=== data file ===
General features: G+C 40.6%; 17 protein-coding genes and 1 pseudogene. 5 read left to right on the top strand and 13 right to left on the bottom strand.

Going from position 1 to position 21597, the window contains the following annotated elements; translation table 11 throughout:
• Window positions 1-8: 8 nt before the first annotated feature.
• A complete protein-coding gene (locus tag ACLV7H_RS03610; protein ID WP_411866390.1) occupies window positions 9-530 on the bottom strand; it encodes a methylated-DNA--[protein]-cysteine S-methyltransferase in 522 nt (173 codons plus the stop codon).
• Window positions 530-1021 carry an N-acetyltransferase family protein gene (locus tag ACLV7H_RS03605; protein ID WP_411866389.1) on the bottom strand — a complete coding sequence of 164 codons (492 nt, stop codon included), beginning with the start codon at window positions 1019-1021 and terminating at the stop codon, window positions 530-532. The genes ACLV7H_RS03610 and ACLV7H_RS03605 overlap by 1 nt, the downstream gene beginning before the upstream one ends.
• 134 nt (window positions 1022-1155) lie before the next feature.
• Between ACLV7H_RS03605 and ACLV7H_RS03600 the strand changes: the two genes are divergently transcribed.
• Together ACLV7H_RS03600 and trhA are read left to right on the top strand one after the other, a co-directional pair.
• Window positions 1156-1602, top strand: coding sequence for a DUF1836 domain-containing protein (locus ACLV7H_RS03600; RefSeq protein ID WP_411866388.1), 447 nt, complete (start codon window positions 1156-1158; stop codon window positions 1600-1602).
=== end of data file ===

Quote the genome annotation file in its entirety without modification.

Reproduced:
General features: G+C 40.6%; 17 protein-coding genes and 1 pseudogene. 5 read left to right on the top strand and 13 right to left on the bottom strand.

Going from position 1 to position 21597, the window contains the following annotated elements; translation table 11 throughout:
• Window positions 1-8: 8 nt before the first annotated feature.
• A complete protein-coding gene (locus tag ACLV7H_RS03610; protein ID WP_411866390.1) occupies window positions 9-530 on the bottom strand; it encodes a methylated-DNA--[protein]-cysteine S-methyltransferase in 522 nt (173 codons plus the stop codon).
• Window positions 530-1021 carry an N-acetyltransferase family protein gene (locus tag ACLV7H_RS03605; protein ID WP_411866389.1) on the bottom strand — a complete coding sequence of 164 codons (492 nt, stop codon included), beginning with the start codon at window positions 1019-1021 and terminating at the stop codon, window positions 530-532. The genes ACLV7H_RS03610 and ACLV7H_RS03605 overlap by 1 nt, the downstream gene beginning before the upstream one ends.
• 134 nt (window positions 1022-1155) lie before the next feature.
• Between ACLV7H_RS03605 and ACLV7H_RS03600 the strand changes: the two genes are divergently transcribed.
• Together ACLV7H_RS03600 and trhA are read left to right on the top strand one after the other, a co-directional pair.
• Window positions 1156-1602, top strand: coding sequence for a DUF1836 domain-containing protein (locus ACLV7H_RS03600; RefSeq protein ID WP_411866388.1), 447 nt, complete (start codon window positions 1156-1158; stop codon window positions 1600-1602).